The raw materials are stored in a plurality of reservoirs 81, 82, 83 and 84 as required. The reservoirs may include resin components, catalysts, fillers, particulate reinforcements, other additives and the like. The reservoirs are connected independently with mixing means 79 through flexible conduits 86, 87, 88 and 89. An independent bypass return conduit preferably extends from an end of each conduit 86-89 adjacent the mixing means 79 back to the respective reservoir.

Blanket support means 91 which extends from the base section 22 advantageously accommodates a significant length of one or more continuous porous blankets on rolls 92 in a dispensing orientation. Suitable porous blankets include woven, knit, non-woven structures, etc. The blankets, e.g. fabrics, mats, etc. may be formed of continuous or discontinuous fibers, yarns, slit ribbons and the like. If desired, reinforcing members such as ropes, cables and the like that extend longitudinally and/or transversely of the blanket centerline may be included.

The mixing means 79 of the apparatus 70 includes an elongated chamber 93. The chamber 93 is mounted on the base section 72 adjacent the matrix forming means 80. A plurality of deflector sections (not shown) may be disposed within the mixing chamber 93 spaced along the length of the chamber. The deflector sections advantageously are angled with respect to a longitudinal axis of the elongated chamber.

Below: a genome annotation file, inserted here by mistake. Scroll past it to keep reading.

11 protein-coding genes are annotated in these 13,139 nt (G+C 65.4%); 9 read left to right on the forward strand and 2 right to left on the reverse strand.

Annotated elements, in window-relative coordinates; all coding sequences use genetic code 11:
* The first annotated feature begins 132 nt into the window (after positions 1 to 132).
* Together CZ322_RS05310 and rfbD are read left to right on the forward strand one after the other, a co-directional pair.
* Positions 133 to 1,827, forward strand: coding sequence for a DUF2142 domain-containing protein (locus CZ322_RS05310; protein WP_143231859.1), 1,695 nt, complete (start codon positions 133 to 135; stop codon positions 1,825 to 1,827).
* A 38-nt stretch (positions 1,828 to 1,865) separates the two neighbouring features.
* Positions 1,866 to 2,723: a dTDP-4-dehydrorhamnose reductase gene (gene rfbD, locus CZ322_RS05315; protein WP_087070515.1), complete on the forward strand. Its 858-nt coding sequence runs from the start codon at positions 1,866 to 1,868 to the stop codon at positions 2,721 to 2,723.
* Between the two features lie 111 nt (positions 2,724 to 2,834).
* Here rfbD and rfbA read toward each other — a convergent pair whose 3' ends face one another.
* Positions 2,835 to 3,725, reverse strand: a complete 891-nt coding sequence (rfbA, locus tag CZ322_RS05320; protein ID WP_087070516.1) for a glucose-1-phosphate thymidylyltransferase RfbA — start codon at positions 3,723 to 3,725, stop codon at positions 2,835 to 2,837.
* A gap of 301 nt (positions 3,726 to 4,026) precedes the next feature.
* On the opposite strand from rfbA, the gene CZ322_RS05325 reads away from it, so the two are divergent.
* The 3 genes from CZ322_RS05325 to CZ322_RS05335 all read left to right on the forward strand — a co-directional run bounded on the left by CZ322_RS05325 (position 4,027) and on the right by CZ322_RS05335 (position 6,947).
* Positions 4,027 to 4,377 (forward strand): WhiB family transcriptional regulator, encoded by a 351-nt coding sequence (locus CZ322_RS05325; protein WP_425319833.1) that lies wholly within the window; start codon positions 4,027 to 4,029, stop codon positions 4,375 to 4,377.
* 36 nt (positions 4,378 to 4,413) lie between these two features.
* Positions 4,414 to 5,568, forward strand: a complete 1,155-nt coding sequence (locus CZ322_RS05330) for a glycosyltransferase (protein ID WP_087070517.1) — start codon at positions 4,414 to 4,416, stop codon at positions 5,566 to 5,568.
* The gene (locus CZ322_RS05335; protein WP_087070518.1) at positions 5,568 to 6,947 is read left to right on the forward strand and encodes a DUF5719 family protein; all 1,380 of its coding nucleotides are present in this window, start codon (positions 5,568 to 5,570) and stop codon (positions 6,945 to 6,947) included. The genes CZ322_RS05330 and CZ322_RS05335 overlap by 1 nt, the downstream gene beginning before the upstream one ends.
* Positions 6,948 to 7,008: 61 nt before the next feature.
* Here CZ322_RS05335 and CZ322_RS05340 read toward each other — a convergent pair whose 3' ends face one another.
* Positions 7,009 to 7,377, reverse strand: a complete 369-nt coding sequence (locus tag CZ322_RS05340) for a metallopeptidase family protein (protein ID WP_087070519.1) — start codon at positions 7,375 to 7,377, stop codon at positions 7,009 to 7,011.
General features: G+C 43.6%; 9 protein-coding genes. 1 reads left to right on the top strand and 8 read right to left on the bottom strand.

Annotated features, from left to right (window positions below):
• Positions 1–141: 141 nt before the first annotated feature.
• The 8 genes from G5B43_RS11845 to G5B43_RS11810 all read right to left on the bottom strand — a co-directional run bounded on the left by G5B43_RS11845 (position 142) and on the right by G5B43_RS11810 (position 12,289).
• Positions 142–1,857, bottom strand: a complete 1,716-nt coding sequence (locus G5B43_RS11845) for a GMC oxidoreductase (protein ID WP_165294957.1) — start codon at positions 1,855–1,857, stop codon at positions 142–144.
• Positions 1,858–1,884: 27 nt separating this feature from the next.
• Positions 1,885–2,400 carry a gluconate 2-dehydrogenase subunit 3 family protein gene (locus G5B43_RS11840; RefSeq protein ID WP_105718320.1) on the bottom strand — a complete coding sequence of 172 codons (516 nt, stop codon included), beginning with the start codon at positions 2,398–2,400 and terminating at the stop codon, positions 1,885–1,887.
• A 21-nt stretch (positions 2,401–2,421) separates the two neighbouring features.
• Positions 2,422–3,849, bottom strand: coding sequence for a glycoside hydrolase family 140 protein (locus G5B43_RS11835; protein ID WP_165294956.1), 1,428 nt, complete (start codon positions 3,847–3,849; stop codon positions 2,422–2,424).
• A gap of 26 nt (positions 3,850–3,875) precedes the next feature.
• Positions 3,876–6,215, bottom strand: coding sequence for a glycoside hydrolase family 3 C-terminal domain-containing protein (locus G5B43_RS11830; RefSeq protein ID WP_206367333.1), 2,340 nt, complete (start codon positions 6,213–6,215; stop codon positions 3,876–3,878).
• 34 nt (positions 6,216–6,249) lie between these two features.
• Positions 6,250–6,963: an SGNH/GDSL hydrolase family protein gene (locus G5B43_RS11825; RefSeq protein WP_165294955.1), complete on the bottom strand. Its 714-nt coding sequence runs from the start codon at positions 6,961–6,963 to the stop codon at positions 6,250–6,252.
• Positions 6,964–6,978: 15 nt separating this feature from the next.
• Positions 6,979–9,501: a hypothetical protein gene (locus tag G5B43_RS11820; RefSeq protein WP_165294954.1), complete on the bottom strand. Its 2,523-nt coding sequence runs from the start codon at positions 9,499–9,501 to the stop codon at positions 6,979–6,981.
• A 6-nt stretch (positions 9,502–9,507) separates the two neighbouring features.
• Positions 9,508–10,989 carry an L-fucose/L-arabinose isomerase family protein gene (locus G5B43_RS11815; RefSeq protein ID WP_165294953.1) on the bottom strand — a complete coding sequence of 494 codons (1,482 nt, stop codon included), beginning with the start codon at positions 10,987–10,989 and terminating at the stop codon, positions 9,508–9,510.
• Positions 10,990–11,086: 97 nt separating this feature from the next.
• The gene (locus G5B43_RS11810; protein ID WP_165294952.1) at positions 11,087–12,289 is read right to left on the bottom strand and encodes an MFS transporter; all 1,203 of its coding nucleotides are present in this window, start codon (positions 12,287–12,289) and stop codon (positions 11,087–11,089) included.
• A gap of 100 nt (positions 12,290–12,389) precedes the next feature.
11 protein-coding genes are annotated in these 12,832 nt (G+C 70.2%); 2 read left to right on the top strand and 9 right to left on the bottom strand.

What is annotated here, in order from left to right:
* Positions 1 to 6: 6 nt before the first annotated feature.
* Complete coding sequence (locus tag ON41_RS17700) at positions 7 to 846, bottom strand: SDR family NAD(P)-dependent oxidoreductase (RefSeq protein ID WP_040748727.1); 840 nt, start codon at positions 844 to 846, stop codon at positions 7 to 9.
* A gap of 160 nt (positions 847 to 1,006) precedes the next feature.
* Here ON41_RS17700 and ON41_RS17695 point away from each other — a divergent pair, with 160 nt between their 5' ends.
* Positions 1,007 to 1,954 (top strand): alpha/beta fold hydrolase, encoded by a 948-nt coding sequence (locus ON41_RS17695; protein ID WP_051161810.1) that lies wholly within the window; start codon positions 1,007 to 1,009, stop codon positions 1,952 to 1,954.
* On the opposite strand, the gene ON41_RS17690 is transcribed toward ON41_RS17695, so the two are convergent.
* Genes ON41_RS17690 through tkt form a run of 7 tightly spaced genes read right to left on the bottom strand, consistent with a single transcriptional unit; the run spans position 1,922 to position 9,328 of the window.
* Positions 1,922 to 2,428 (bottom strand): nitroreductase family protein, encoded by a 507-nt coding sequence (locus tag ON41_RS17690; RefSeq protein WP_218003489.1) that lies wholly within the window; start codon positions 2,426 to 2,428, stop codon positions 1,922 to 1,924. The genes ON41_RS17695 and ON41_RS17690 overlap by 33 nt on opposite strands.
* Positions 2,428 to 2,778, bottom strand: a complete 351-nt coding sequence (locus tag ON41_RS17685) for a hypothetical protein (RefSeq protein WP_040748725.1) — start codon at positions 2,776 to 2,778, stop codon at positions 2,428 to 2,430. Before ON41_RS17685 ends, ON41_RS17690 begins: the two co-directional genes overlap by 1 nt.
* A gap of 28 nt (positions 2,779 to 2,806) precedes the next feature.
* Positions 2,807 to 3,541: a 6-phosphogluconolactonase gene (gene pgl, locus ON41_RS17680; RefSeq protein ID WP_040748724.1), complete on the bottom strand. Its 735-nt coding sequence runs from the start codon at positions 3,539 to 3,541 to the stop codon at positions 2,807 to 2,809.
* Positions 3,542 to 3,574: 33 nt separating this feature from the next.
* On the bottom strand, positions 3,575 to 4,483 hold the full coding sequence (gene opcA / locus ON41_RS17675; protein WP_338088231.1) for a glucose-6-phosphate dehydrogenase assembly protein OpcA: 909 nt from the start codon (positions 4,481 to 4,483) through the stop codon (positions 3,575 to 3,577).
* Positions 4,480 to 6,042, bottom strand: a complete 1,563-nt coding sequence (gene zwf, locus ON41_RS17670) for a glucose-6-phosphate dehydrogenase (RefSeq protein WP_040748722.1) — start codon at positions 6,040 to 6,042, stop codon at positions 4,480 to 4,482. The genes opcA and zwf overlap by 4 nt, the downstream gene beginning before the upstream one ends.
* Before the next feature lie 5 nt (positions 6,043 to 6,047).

The matrix forming means 80 of the apparatus 70 includes elongated mixture delivery means shown as trough 94. The mixture delivery means is disposed closely adjacent to the mixing chamber 93. The mixture delivery means is disposed substantially parallel to the blanket roll, that is, substantially perpendicular to the line of movement of the blanket.

The matrix forming means 80 also includes pressure applying means disposed adjacent the mixture delivery trough 94. The pressure applying means advantageously includes at least one pair of cooperating aligned rollers 95. The pod 77 preferably includes envelope supply means 105, folding means 106 and cutting means (not shown).

The control portion of the apparatus 70 includes a plurality of pumps, valves, sensors, monitors and the like. Advantageously, a pump 96, a valve 97, and a flow monitor 98 are located along the length of each conduit 86-89 that extends between the raw material reservoirs 81-84 and the mixing chamber 93.